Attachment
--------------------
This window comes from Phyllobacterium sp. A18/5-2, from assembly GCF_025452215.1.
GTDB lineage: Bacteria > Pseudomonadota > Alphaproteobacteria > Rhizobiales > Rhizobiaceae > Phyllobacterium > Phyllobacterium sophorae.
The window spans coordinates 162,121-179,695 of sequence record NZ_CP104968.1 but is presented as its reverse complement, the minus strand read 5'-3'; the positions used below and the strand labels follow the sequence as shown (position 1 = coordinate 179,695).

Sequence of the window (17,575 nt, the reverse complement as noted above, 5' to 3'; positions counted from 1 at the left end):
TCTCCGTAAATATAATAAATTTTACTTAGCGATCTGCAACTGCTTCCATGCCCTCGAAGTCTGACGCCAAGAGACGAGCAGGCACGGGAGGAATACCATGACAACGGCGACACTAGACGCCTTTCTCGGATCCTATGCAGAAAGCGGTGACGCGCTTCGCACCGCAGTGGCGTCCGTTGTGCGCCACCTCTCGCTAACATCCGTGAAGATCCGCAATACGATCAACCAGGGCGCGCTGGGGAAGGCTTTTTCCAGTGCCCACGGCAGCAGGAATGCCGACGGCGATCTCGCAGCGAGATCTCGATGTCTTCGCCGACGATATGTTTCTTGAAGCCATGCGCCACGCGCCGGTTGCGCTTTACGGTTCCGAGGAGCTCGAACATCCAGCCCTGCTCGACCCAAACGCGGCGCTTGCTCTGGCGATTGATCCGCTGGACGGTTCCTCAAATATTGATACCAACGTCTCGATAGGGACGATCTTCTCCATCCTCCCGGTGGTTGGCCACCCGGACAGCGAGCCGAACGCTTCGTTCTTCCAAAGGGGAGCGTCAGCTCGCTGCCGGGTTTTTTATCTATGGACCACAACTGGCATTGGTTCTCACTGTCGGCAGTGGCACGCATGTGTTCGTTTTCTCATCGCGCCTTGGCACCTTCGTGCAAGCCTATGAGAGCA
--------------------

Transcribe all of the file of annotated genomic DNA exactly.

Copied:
This window comes from Phyllobacterium sp. A18/5-2, from assembly GCF_025452215.1.
GTDB lineage: Bacteria > Pseudomonadota > Alphaproteobacteria > Rhizobiales > Rhizobiaceae > Phyllobacterium > Phyllobacterium sophorae.
The window spans coordinates 162,121-179,695 of sequence record NZ_CP104968.1 but is presented as its reverse complement, the minus strand read 5'-3'; the positions used below and the strand labels follow the sequence as shown (position 1 = coordinate 179,695).

Sequence of the window (17,575 nt, the reverse complement as noted above, 5' to 3'; positions counted from 1 at the left end):
TCTCCGTAAATATAATAAATTTTACTTAGCGATCTGCAACTGCTTCCATGCCCTCGAAGTCTGACGCCAAGAGACGAGCAGGCACGGGAGGAATACCATGACAACGGCGACACTAGACGCCTTTCTCGGATCCTATGCAGAAAGCGGTGACGCGCTTCGCACCGCAGTGGCGTCCGTTGTGCGCCACCTCTCGCTAACATCCGTGAAGATCCGCAATACGATCAACCAGGGCGCGCTGGGGAAGGCTTTTTCCAGTGCCCACGGCAGCAGGAATGCCGACGGCGATCTCGCAGCGAGATCTCGATGTCTTCGCCGACGATATGTTTCTTGAAGCCATGCGCCACGCGCCGGTTGCGCTTTACGGTTCCGAGGAGCTCGAACATCCAGCCCTGCTCGACCCAAACGCGGCGCTTGCTCTGGCGATTGATCCGCTGGACGGTTCCTCAAATATTGATACCAACGTCTCGATAGGGACGATCTTCTCCATCCTCCCGGTGGTTGGCCACCCGGACAGCGAGCCGAACGCTTCGTTCTTCCAAAGGGGAGCGTCAGCTCGCTGCCGGGTTTTTTATCTATGGACCACAACTGGCATTGGTTCTCACTGTCGGCAGTGGCACGCATGTGTTCGTTTTCTCATCGCGCCTTGGCACCTTCGTGCAAGCCTATGAGAGCA